- Use very low ESR caps, per the data sheet. Use VERY short leads (SMT parts are nice).

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lvspark,

Can you shoot a picture of your installation and show us?

Thanks,

Bill

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The interference I was refeing to was RF. The planes controls were erratic at a close distance, and a total loss of signal at 75'.

This was on my slow stick.

I cannot show a picture, I have removed it.

It was the standard TI module with the 100MF cap soldered on the leads as required per the data sheet. I did not put on the (2) optional, small caps. I was pulling power from my reciever on one of the channel connectors with 2" leads for power in and ground and then went from the module to my cam/tx set with 6" leads. I noticed some R/C reciever problems on the bench, so I wrapped the dc module with aluminum tape in a lame attempt to block RF.

For today, I used a 7.4 1500ma poly pack for the motor/rx and (2) 7.4 650ma poly packs in series with a 7812 (12v reg)for the cam and tx. It works real solid this way, but having a single battery on this little plane sure lightens the load and makes the pre-flight easier with only one battery to charge. Although it does lift the multiple packs just fine, and with the seperate power supplies, it is safer, so I might just do it this way in the future....??? I remember mention of seperate power supplies from someone who found out the hard way. ( maybe mr rc-cam himself?)

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The 100uF cap is not effective at reducing the EMI/RFI issues (it is for ripple reduction). The EMI/RFI problems are partially handled by the external small value ceramic caps (must have low ESR ratings).

As mentioned, ALL component leads must be VERY short. A single point star ground is recommended. Power leads must be as short as possible too.

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So if I understand correctly, your ESC regulated down to 5v for the receiver, and then you were tapping that 5v to the dc-dc converter. If this is the case, then it is not an efficient method of powering the dc-dc converter. You'd be better drawing power directly from the battery (I think you said 7.2 volts). Your current draw will go down by a factor of 1.4 and you won't be putting unnecessary stress on your BEC.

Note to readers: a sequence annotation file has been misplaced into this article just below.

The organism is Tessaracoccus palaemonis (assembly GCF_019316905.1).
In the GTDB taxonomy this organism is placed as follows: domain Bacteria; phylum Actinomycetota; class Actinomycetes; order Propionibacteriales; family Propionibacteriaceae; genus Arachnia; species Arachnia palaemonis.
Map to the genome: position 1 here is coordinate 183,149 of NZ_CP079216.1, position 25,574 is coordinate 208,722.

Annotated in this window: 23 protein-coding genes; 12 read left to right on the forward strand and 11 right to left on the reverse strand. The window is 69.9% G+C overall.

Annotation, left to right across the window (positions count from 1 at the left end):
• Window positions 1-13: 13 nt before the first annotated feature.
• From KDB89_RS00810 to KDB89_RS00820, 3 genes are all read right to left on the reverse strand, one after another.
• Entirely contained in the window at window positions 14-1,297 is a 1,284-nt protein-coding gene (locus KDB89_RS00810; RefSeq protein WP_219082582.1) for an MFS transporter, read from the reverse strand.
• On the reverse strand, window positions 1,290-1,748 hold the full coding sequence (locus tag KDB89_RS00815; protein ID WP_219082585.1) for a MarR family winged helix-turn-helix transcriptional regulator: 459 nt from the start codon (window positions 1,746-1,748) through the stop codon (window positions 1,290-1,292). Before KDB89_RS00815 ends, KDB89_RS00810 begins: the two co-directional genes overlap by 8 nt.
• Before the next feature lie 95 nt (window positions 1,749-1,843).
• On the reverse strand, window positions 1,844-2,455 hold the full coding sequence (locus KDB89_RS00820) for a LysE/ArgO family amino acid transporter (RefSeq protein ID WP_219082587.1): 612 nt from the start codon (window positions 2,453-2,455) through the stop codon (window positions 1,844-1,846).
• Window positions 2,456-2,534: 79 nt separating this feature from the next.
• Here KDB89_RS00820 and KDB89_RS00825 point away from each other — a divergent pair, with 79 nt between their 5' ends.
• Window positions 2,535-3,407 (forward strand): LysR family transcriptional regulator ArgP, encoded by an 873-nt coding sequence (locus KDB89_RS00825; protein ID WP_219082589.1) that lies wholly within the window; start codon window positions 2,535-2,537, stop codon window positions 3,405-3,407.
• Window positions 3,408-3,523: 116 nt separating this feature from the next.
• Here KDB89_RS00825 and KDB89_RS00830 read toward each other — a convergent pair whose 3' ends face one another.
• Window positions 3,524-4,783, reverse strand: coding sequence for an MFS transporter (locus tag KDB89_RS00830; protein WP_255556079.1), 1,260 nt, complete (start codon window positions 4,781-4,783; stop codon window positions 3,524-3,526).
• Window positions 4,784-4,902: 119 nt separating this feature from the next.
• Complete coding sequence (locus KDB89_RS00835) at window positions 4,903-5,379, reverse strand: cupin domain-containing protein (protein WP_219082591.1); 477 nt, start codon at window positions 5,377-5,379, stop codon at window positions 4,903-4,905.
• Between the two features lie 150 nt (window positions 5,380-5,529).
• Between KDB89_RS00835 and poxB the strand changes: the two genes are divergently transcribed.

Regards,

Bill

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Good catch, Yb2normal. If true, then a typical ESC Vreg would not be able to handle the added load (most ESC's are limited to for about 5V @ 1A). I am surprised it did not go into full current foldback and shut down the servos.

Try again, but this time power the PT5041 directly off the 7.4V LiPo pack (be sure to install all the caps shown in the data sheet). This method will work well on e-models that draw low motor current. Otherwise the video will be noisy from the excessive trash on the battery voltage.

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I'll give it a shot with the external caps and direct to the 7.4v source... I hooked up the power to the unused rx channel because it seemed so easy at the time (not thinking about current). makes perfect sense.

Thanks for the help guys.

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Hi There,

I Ended up useing two voltage regulators and a 12v battery pack. I have one volatge regulator fro the servos and one for theTx and ccd camera and the 12v battery supplys all including the video overlay which is 12v and it works great with on inter ferance at all.

Have fun and thank you every one for all the advice.

Cheers kimberley Attwell

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Kind of slow but hope I picked this up. You will be using one battery to power the motor and the cam insted of the usual motor per item. Could you show a picture or diagram, Im more of a visual learner when it comes to the electronics, Thx

Edited by frebaln